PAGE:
If you’ve read a fair number of ex-Mormon narratives (or ex-Catholic, or ex-Hobbit, or ex-anything), you’ll know that they tend to follow a familiar pattern. The memoirist:
- Gets sucked into the religion (or delves deeper into it, if she grew up in that tradition)
- Enjoys a (usually brief) honeymoon period with it
- Becomes disillusioned upon learning truths about the faith that no one had thought to reveal before
- Decides to leave
- Encounters resistance from others about her leaving, and
- Discovers truth, joy, and unicorns outside the evil cult that had robbed her of her best years.
Although Lynn Wilder’s Unveiling Grace follows the same basic trajectory of other memoirs in its genre, I found it a cut above, and I hope active Mormons will give the book a fair hearing.
However, it has a lot of obstacles to overcome if it is going to be taken seriously by Latter-day Saints.
First off, its title will raise the eyebrows of any Mormon who studies history and knows that the world’s first-ever anti-Mormon book, the 1834 muckraker Mormonism Unvailed [sic], bore a similar title, and that that book was full of errors and outright lies.
Second, the front cover’s depiction of an inverted Salt Lake City temple will raise Mormon hackles, as it suggests that everything about the religion is wrong, doomed, and dangerous. The temple looks to be crashing down in a sinister way.
And third, the book description glitters with incendiary language about “controversial church practices” and how the family barely escaped Mormonism’s clutches, etc. The press release opens with the sentence:
More than ever, Mormonism is gaining a foothold in mainstream culture, drawing hundreds of thousands of new followers each year and employing an aggressive public relations campaign to convince even prominent U.S. Christians that Mormonism is a Christian faith, too.
Danger, Will Robinson Protestant!
So I was pleasantly surprised to find the book itself was more even-handed than its packaging would suggest. Wilder, who converted to the LDS Church with her husband in the late 1970s, served in many capacities in the Church, including as a temple ordinance worker and stake Relief Society president. She also taught in the BYU education department for years. She knows Mormonism.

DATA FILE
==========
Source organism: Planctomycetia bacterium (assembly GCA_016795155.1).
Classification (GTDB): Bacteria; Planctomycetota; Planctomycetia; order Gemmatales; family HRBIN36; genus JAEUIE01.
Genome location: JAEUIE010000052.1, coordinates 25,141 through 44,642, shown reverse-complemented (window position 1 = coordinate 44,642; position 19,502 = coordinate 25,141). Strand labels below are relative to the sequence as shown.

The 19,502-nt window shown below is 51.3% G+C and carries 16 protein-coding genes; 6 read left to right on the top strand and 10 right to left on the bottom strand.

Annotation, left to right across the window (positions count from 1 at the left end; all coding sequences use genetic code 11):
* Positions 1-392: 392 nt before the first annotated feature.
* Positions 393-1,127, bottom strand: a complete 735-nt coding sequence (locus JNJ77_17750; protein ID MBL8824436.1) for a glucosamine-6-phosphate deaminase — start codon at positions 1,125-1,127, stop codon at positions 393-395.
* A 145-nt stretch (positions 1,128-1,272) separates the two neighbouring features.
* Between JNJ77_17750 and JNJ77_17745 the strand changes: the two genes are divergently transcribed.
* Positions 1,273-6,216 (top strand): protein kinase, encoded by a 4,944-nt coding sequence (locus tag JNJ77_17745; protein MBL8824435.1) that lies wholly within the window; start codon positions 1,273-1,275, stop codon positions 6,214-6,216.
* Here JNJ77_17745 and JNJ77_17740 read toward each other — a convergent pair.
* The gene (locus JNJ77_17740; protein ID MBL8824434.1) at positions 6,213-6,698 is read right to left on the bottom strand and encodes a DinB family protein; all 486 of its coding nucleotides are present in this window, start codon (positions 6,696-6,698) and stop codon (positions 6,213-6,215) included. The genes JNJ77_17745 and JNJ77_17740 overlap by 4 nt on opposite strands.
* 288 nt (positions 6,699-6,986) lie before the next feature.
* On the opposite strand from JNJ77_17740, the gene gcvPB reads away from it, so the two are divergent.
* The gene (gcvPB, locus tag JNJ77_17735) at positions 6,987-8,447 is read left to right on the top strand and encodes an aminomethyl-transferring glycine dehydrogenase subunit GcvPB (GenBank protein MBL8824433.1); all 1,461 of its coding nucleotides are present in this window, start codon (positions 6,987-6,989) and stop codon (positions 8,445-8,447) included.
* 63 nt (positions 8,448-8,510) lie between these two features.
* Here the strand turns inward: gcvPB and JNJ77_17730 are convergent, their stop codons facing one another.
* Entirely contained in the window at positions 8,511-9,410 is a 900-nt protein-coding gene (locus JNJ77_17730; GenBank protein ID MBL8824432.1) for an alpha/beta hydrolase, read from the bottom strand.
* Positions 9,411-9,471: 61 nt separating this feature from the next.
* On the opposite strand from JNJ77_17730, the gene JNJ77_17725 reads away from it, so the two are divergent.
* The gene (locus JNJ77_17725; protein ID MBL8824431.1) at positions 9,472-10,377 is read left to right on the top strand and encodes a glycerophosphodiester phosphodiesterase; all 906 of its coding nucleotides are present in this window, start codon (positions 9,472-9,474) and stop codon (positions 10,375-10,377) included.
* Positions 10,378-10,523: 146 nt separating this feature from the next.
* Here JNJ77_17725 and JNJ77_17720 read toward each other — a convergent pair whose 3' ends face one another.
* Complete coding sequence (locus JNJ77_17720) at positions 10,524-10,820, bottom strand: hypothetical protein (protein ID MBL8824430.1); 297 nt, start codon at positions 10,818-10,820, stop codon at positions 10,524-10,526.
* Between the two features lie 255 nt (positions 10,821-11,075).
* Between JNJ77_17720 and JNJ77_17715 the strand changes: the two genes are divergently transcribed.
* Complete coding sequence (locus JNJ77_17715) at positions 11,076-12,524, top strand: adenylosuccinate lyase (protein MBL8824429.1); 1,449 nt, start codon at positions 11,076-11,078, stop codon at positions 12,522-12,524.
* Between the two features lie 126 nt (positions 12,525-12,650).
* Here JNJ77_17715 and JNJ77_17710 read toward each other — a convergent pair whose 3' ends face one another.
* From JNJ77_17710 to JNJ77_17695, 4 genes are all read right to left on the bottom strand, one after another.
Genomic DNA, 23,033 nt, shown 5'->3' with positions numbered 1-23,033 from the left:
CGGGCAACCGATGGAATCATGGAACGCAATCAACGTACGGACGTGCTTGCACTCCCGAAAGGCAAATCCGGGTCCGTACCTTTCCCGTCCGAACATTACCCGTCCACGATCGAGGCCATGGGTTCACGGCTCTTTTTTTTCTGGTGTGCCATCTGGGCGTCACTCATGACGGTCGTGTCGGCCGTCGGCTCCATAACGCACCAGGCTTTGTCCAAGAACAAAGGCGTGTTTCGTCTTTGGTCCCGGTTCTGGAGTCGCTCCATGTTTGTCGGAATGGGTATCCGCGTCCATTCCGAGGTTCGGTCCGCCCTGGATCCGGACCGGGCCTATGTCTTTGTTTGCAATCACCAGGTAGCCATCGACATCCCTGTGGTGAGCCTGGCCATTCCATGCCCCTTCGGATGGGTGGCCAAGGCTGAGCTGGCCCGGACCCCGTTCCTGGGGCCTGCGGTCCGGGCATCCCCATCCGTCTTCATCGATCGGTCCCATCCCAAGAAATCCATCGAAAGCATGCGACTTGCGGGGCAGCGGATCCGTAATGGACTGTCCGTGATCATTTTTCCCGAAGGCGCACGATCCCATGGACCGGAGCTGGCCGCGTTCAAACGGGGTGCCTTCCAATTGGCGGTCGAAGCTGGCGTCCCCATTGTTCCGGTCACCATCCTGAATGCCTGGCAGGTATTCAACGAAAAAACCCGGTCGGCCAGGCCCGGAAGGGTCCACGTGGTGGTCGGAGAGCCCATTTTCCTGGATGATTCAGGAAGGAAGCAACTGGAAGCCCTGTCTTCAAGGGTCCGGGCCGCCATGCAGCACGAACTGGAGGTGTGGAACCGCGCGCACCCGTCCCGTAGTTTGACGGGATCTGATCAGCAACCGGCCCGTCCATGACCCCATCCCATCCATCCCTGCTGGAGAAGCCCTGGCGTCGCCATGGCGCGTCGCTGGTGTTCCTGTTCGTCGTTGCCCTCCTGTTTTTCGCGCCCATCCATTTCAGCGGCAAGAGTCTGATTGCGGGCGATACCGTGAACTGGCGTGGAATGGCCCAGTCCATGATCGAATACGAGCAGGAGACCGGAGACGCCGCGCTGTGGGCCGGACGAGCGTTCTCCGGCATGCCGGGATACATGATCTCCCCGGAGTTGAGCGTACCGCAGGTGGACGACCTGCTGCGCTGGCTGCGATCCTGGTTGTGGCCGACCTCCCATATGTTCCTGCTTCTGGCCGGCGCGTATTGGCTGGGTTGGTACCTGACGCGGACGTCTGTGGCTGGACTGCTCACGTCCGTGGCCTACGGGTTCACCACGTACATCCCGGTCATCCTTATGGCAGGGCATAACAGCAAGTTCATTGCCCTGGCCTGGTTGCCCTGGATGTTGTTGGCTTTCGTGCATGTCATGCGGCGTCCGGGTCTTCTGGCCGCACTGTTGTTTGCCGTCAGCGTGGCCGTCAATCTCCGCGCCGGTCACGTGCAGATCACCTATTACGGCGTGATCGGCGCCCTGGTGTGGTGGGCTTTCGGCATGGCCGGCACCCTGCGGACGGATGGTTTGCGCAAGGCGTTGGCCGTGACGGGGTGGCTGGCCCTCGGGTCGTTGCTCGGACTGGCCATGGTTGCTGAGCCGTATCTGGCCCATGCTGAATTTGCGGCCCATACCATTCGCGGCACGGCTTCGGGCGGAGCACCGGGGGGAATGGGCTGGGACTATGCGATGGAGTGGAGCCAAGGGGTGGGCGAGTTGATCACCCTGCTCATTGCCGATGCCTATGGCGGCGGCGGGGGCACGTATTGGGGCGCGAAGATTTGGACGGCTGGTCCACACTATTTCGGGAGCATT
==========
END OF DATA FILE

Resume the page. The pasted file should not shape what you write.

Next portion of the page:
And yet the book is not a traditional go-for-the-jugular exposé. The temple section, for example, is even a little vague when compared to memoirs written by the likes of Deborah Laake twenty years ago. Wilder certainly sees her journey out of Mormonism as one from error into light—she now considers Mormonism a “works-based faith” that removed her from “the bigger God” of the evangelical tradition she now embraces—but she is civil to the religion she left behind. She recounts many beautiful spiritual experiences she had while a Mormon, including an electric sensation at her patriarchal blessing and the joy of raising her children in a religion that so heavily emphasized family love.
Speaking of love, I am always skeptical when non-Mormons who write books about Mormonism’s flaws say they do so because they “love” the Mormon people. I’m rarely feeling the love, to be honest. But with this memoir, I could at least glimpse it at times, and believe that Wilder’s heart is in the right place. So I hope Mormons will evaluate the book based on its own merits without shooting the messenger or dismissing it sight unseen or any of the other knee-jerk reactions that we have adopted because—let’s face it—we have been burned far too many times.
I certainly don’t agree with many of Wilder’s critical assessments of Mormon theology. She is persuaded that the biblical God, the God of grace, is not to be found in my religion; as you can see from this spirited blog discussion several months ago, any depiction of evangelicalism as a champion of grace and Mormonism as a defender of works is grossly oversimplified. Also, some of her explanations of Mormonism border on caricature, e.g., “the fruit of Mormonism is to create gods (polytheism), spawn converts to a false gospel (even drawing people away from biblical Christianity), and save those who are already dead . . . this last one is creepy.” I am not a polytheist, unless you count the fact that I worship Joss Whedon as well as Jesus Christ, and I don’t quite recognize the religion Wilder is talking about here.
But overall, the memoir is a fair account of one family’s spiritual journey in and out of Mormonism. Although the basic tenets of Mormon theology are unlikely to change from outside criticism, the Church would do well to take heed of some of the other things that began creating cognitive dissonance for Wilder and her husband. He, for example, was distressed to learn after nearly three decades as a Mormon that some leaders of the Church continued to practice polygamy—and lie about it to government officials—after the 1890 Manifesto supposedly put an end to the practice. Learning the historical truth about polygamy was one of the death knells to his belief in Mormonism, and perhaps it would not have been if the Church had been more honest about its past. All religions have skeletons in the closet, and it is ultimately far more damaging than beneficial to pretend they aren’t there.
More than anything, I hope the book can spark some candid discussions, both between evangelicals and Mormons and among Mormons themselves.